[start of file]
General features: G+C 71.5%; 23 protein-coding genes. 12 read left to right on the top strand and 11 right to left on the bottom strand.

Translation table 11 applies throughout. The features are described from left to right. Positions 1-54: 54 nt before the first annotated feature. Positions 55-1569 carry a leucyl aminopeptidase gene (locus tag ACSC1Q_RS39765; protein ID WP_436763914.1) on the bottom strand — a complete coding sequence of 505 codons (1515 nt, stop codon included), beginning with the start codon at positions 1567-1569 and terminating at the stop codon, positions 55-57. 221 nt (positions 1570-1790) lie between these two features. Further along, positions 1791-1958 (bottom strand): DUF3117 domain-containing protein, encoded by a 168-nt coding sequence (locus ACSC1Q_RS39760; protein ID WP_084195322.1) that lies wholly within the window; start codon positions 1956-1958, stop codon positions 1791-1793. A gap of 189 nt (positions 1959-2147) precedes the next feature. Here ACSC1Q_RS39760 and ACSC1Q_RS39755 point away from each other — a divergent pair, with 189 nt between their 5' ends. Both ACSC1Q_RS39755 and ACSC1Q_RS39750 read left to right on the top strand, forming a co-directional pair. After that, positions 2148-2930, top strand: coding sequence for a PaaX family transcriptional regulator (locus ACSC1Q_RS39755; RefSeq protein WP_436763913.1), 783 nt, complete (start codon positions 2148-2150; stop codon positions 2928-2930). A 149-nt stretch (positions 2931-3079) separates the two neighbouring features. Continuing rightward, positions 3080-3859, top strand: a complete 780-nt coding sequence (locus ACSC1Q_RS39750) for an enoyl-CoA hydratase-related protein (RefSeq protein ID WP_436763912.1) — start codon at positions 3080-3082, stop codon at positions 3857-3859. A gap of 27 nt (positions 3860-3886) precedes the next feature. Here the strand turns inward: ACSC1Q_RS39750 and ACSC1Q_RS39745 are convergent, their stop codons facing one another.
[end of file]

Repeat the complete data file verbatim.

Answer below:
General features: G+C 71.5%; 23 protein-coding genes. 12 read left to right on the top strand and 11 right to left on the bottom strand.

Translation table 11 applies throughout. The features are described from left to right. Positions 1-54: 54 nt before the first annotated feature. Positions 55-1569 carry a leucyl aminopeptidase gene (locus tag ACSC1Q_RS39765; protein ID WP_436763914.1) on the bottom strand — a complete coding sequence of 505 codons (1515 nt, stop codon included), beginning with the start codon at positions 1567-1569 and terminating at the stop codon, positions 55-57. 221 nt (positions 1570-1790) lie between these two features. Further along, positions 1791-1958 (bottom strand): DUF3117 domain-containing protein, encoded by a 168-nt coding sequence (locus ACSC1Q_RS39760; protein ID WP_084195322.1) that lies wholly within the window; start codon positions 1956-1958, stop codon positions 1791-1793. A gap of 189 nt (positions 1959-2147) precedes the next feature. Here ACSC1Q_RS39760 and ACSC1Q_RS39755 point away from each other — a divergent pair, with 189 nt between their 5' ends. Both ACSC1Q_RS39755 and ACSC1Q_RS39750 read left to right on the top strand, forming a co-directional pair. After that, positions 2148-2930, top strand: coding sequence for a PaaX family transcriptional regulator (locus ACSC1Q_RS39755; RefSeq protein WP_436763913.1), 783 nt, complete (start codon positions 2148-2150; stop codon positions 2928-2930). A 149-nt stretch (positions 2931-3079) separates the two neighbouring features. Continuing rightward, positions 3080-3859, top strand: a complete 780-nt coding sequence (locus ACSC1Q_RS39750) for an enoyl-CoA hydratase-related protein (RefSeq protein ID WP_436763912.1) — start codon at positions 3080-3082, stop codon at positions 3857-3859. A gap of 27 nt (positions 3860-3886) precedes the next feature. Here the strand turns inward: ACSC1Q_RS39750 and ACSC1Q_RS39745 are convergent, their stop codons facing one another.